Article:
Self-indicating Silica Gel may be carcinogenic (cancer causing)


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maxpersg

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Jun 29, 2009
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#1
I usually throw a pack of self-packed silica gel into my camera bag and found that it recently changed colour after 5 days.

So i went online to look for more info and read some articles about silica gel.

Its stated that self-indicating (normally those in blue) silica gels contains a chemical called cobalt chloride which is carcinogenic. Meaning its causes cancer if the dust particles of it are inhaled over long period of time. However this does not to those non-indicating gels which are transparent.

Anyone got views to share on this topic?

I read this piece of info at
http://info.anu.edu.au/hr/OHS/Hazard_Alerts/Self_Indicating_Blue_Silica_Gel
http://www.geejaychemicals.co.uk/cobaltchloride.htm
 

zac08

Senior Member
Feb 21, 2005
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#2
I have been telling ppl about the Carcinogenic properties for a long time already... Esp. when there are queries on Dry boxes vs Dry cabinets.

So why risk one's health??
 

#3
I have been telling ppl about the Carcinogenic properties for a long time already... Esp. when there are queries on Dry boxes vs Dry cabinets.

So why risk one's health??
What is most shocking is when people starts to suggest drying and heating the silica gels in their microwave oven out of ignorance in those kind of threads. :eek:
 

maxpersg

New Member
Jun 29, 2009
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#4
oh man. i almost wanted to heat them when i saw those gels changing colour. Shall get my dry box soon!
 

#5
For me, when the silica gels absorbed the moisture and changes colour, I'll just throw it away.
I don't want to waste time heating it in an oven.

Anyway, a bottle of silica gels costs around $4-$5 only.
 

alan22

New Member
Nov 9, 2008
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#6
Personally i think that its not worth to risk our health, destroying a frying pan jus for frying silica gel for a bottle of silica gel which cost $5. If really need to, Dry cabinet is the way to go. Been there, Done that.
 

Jul 5, 2007
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AMK
#7
Learn how to use them properly and things will be fine. Many things around us contains material that is health detrimental if not handled properly. Putting any silica in food oven is unsafe regardless of type bec they crack and debris flies off into the oven. But yes, the blue dye is toxic if consumed or breath in.

To add on to health topic, heating your styrofoam cup and reusing the plastic container to heat up can cause cancer as the dioxin in plastic once inside cannot be remove from body, thus accumulative for lifespan.
 

iMac08

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Sep 4, 2008
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#8
just throw the used one away..is only 5bucks...cancer related therapy is more than 5bucks so why bother recycling.

like what zac says...get a dry cab. electricity is running 24/7 but is low consumption and safer...it alr save your bill unless u prefer to on aircon 24/7....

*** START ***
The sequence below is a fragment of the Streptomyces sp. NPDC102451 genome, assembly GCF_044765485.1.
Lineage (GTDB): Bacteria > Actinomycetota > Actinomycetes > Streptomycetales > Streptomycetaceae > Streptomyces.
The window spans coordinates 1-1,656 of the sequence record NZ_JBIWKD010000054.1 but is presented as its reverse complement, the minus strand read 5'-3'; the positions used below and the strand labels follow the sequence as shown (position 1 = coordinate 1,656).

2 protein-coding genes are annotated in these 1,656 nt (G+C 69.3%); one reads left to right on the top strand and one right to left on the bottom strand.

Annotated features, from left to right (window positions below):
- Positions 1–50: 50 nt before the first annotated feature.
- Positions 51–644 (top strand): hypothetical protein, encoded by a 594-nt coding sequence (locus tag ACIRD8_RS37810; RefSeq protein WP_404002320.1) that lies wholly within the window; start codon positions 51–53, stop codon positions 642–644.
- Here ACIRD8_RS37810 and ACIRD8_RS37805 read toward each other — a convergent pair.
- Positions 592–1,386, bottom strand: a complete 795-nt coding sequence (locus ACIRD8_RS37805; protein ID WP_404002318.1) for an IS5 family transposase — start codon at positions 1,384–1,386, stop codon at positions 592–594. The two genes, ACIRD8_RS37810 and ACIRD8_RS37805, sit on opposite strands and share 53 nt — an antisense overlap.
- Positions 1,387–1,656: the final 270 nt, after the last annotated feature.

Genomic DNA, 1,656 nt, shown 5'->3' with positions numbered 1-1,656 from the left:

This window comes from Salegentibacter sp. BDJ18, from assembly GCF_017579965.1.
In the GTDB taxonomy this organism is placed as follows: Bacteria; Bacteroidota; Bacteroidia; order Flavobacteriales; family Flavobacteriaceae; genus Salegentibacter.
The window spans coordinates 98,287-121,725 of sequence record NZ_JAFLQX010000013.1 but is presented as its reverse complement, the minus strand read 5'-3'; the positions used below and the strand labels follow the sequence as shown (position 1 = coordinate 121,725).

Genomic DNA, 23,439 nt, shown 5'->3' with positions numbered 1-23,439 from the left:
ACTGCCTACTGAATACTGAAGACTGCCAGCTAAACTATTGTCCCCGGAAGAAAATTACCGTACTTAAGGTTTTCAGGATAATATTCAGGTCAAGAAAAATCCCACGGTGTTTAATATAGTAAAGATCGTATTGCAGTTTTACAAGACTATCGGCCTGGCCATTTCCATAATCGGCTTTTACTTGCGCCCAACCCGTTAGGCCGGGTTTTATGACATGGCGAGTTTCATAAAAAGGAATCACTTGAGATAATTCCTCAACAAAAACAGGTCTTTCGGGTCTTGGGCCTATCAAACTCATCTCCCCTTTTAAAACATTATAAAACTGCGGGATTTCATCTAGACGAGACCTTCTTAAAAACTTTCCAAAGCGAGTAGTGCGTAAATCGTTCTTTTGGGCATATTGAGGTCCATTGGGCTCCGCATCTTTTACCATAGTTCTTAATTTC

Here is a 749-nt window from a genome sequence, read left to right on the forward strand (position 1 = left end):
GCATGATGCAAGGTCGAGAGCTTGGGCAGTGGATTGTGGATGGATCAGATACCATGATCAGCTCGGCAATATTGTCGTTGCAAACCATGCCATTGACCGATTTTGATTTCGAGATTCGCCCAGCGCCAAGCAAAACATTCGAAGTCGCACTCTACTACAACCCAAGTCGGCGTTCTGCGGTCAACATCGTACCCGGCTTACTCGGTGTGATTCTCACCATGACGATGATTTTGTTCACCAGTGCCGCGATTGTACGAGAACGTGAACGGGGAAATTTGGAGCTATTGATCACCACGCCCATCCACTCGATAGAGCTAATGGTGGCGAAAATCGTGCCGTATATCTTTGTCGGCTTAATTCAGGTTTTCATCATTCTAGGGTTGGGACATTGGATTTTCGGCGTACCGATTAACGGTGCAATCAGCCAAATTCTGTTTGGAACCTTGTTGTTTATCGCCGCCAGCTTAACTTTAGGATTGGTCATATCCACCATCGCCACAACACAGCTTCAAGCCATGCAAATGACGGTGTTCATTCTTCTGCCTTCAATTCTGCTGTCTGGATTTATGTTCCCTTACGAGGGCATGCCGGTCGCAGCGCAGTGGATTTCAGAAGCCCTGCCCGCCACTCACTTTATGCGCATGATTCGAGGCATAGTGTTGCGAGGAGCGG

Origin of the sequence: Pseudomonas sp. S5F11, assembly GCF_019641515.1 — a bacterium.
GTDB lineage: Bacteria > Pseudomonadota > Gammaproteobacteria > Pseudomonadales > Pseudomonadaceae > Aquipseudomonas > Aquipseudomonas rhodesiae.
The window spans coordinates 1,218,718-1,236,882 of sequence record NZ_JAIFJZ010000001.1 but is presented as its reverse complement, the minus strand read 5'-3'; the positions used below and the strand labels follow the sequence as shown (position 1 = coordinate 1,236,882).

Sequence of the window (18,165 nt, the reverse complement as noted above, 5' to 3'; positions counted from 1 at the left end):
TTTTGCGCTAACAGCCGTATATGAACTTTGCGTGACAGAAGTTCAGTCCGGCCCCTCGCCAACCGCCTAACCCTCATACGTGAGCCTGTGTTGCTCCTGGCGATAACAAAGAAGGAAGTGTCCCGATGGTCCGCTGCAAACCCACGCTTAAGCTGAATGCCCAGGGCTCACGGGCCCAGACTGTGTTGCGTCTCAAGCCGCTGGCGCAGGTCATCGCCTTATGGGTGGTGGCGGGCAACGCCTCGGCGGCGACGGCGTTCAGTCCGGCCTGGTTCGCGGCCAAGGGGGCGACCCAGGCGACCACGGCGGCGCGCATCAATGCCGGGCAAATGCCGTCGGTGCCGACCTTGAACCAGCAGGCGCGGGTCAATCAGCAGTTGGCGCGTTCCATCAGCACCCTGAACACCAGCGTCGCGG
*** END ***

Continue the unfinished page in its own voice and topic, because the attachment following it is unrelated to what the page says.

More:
Fotophilic

Senior Member
Jun 18, 2006
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big tree town
#9
I usually throw a pack of self-packed silica gel into my camera bag and found that it recently changed colour after 5 days.

So i went online to look for more info and read some articles about silica gel.

Its stated that self-indicating (normally those in blue) silica gels contains a chemical called cobalt chloride which is carcinogenic. Meaning its causes cancer if the dust particles of it are inhaled over long period of time. However this does not to those non-indicating gels which are transparent.

Anyone got views to share on this topic?

I read this piece of info at
http://info.anu.edu.au/hr/OHS/Hazard_Alerts/Self_Indicating_Blue_Silica_Gel
http://www.geejaychemicals.co.uk/cobaltchloride.htm
If u prefer a dry box for use, consider this

http://www.olee.com.sg/prod_dehumid_reusablemini.html

i've used it for 2 years. still going strong. i open my dry box about 2x a week. only need to charge it once every half a yr.

can buy from home-fix. less than $20.
 

maxpersg

New Member
Jun 29, 2009
21
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Singapore
#10
woo. that dehumidifier seems cool. any idea on the cost of that? im using silica gel for temp measures as im still saving up for a dry boy. LOL.
 

CS TAN

Senior Member
Sep 3, 2007
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Hong Kong
#11
BUT, Silica Gel in it's natural form (WHITE, NON-INDICTING) is NON-TOXIC and Inert. It will do nothing more then absorb moisture. You can eat the stuff and it won't do any harm (I do not advise), they just put the "Warning: DO NOT EAT" on the packet as it is a choking hazard. Hang, the FDA even allows something like 1% or .1% (I forget which ones from my days working in food manufacturing plant) of the non-indicating Silica Gel to be mixed in WITH SALT so it doesn't get lumpy! Yes, you could be eating Silica Gel every day you use salt!!
Silica is sand so eating sand should be quite safe (within reasonable quantity). There are a lot of silica usage in our daily life. Just to name one interesting one - Beer stabilizer. It is made of silica which beer manufacturer put inside the beer to make the liquid stays clear longer (not getting cloudy).
 

night86mare

Deregistered
Aug 25, 2006
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#12
anyways, information and all, i wonder sometimes whether we are overreacting to such health warnings

barbequed food, and bbqs themselves are a writhing nest of carcinogens, both inhaled and ingested. but we do it now and then anyways. :bsmilie:
 

Fotophilic

Senior Member